Acclaimed chef Aaron Burgau of Patois created a small plates menu, available until midnight, inspired by international flavors but “refined for a New Orleans palete.” The assortment of dishes are divided into categories, including “oak originals,” such as potato gnocchi, “market inspired,” such as chilled beet salad, “from the sea,” such as Gulf shrimp tacos, “from the land,” like crispy duck confit salad, and “something sweet,” such as baked chocolate mousse.
New Orleans Magazine named Ralph’s on the Park (900 City Park Ave., 488-1000, www.ralphsonthepark.com) the best new restaurant in 2004, and the restaurant hasn’t lost steam. Founded by New Orleans restaurateur Ralph Brennan and Chef Gerard Maras (the duo behind Mr. B’s Bistro), the restaurant continues to serve globally inspired local cuisine.
Stop in on Sundays from 11 a.m. to 2 p.m. for brunch. For $28, one will get three courses from a fixed menu including turtle soup, red bean cakes or chicken and waffles and Bourbon-soaked banana fritters. Or, order items à la carte from its choices of small and large plates. Try the braised lamb and cream cheese grits with a fried egg and red eye gravy. A children’s brunch menu is also available, serving classic favorites with a twist. The peanut butter and jelly sandwich is brown-buttered and served on brioche bread, with or without the crust, with a caramelized banana. Reservations are recommended, but not required.
Ever been with company where one is starving and the other barely so? Well, Salú (3226 Magazine St., 371-5809, www.saluresturant.com), provides the perfect compromise. The primarily tapas menu features 30 small plates showcasing a variety of flavors. For $15, one can enjoy the three tapas lunch, which includes choice of soup or salad and two other tapas from a specified list.
The restaurant also offers numerous deals for its happy hour. Monday through Friday from 4 to 7 p.m., one can indulge in $10 pitchers of classics such as mojitos and margaritas or $14 for pitchers of specialty drinks. Kettle martinis or mixed drinks are $5, along with a handful of cocktails. And for the beer lovers, $2 domestic, $3 import and draft and $12 to 14 pitchers will quench your thirst.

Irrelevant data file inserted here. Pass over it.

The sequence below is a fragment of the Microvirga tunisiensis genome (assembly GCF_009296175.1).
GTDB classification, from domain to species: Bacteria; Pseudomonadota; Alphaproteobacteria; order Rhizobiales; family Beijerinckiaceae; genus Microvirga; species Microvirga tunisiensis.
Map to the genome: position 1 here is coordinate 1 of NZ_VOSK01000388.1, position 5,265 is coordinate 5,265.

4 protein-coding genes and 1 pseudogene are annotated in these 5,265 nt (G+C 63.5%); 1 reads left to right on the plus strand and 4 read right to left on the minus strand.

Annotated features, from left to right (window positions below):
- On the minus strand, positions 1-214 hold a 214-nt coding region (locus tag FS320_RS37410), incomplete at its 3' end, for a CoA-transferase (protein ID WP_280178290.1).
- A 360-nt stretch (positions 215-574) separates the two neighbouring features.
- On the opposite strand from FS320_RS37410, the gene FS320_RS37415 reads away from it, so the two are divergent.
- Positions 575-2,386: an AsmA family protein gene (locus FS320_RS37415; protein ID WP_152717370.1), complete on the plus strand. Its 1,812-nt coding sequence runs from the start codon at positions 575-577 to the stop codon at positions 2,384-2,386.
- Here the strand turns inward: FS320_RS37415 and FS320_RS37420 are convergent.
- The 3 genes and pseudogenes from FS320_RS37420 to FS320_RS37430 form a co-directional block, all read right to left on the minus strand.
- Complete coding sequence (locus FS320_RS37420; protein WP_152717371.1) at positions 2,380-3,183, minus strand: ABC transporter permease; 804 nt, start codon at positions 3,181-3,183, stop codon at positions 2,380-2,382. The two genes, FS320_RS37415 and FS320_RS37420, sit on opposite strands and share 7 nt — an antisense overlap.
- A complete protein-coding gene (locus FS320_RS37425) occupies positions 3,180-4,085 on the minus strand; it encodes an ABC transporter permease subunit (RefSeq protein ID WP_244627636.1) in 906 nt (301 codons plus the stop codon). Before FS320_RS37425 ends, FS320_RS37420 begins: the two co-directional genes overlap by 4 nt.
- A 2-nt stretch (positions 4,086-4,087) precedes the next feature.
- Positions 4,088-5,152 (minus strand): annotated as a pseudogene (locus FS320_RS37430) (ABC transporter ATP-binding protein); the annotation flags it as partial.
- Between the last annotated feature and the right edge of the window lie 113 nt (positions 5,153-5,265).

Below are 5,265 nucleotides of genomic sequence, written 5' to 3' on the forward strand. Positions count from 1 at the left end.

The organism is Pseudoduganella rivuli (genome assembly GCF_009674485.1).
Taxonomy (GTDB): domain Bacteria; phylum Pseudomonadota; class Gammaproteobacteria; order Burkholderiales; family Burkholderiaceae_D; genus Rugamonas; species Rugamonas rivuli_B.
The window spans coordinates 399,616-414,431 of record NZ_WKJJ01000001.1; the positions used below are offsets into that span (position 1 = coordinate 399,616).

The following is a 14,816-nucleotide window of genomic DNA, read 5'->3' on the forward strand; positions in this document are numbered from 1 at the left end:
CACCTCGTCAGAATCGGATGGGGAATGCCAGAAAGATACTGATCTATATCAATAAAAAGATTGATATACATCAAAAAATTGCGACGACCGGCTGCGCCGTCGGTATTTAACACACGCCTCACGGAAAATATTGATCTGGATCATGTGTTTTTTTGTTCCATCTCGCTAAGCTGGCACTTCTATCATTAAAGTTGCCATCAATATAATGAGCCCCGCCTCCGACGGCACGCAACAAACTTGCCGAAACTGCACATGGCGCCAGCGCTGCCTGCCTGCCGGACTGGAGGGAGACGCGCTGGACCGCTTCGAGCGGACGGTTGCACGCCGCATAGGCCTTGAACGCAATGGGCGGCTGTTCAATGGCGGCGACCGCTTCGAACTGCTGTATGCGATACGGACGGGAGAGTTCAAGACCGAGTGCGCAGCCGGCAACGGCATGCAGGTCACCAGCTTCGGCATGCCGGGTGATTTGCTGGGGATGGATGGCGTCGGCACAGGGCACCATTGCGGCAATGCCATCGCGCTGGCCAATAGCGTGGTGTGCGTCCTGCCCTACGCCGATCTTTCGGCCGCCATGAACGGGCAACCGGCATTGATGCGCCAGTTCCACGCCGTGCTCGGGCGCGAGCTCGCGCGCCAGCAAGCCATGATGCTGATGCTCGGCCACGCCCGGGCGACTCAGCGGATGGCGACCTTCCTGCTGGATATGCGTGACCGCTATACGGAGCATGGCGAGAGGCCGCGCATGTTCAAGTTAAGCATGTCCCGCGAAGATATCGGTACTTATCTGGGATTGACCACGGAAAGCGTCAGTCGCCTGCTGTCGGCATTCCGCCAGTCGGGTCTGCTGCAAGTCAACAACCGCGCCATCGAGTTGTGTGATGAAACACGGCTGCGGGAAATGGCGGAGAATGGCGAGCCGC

One of New Orleans’ newer restaurants, Ste. Marie (930 Poydras St., 304-6988, www.stemarienola.com) opened its doors in January of this year. Owners Leon Touzet and Pierre Touzet of Patois and Robert LeBlanc of LRG modeled their restaurant after the legendary champagne houses of France. Big ideas need big talent, so the team brought in executive chef Chris Foster who relocated from New York City after serving as sous chef for five years under Bobby Flay at his restaurant, Bar American. And to complete the theme, Eskew+Dumex+Ripple Architects designed an illuminated champagne tower art installation for the restaurant as a tribute to the Widow (Veuve) Barbe Cliquot Ponsardin and the legendary champagne house she built.
Enjoy lunch with classic French dishes with an adventurous twist such as crowd favorites gnocchi, steak tartare, alligator soup, raspberry duck salad, bistro-style burgers, classic steaks and fries. What is a French restaurant without wine? Enjoy the ever-expanding champagne menu. Currently, they offer six champagnes and 22 sparkling wines ranging in price, diversity and origins from around the world.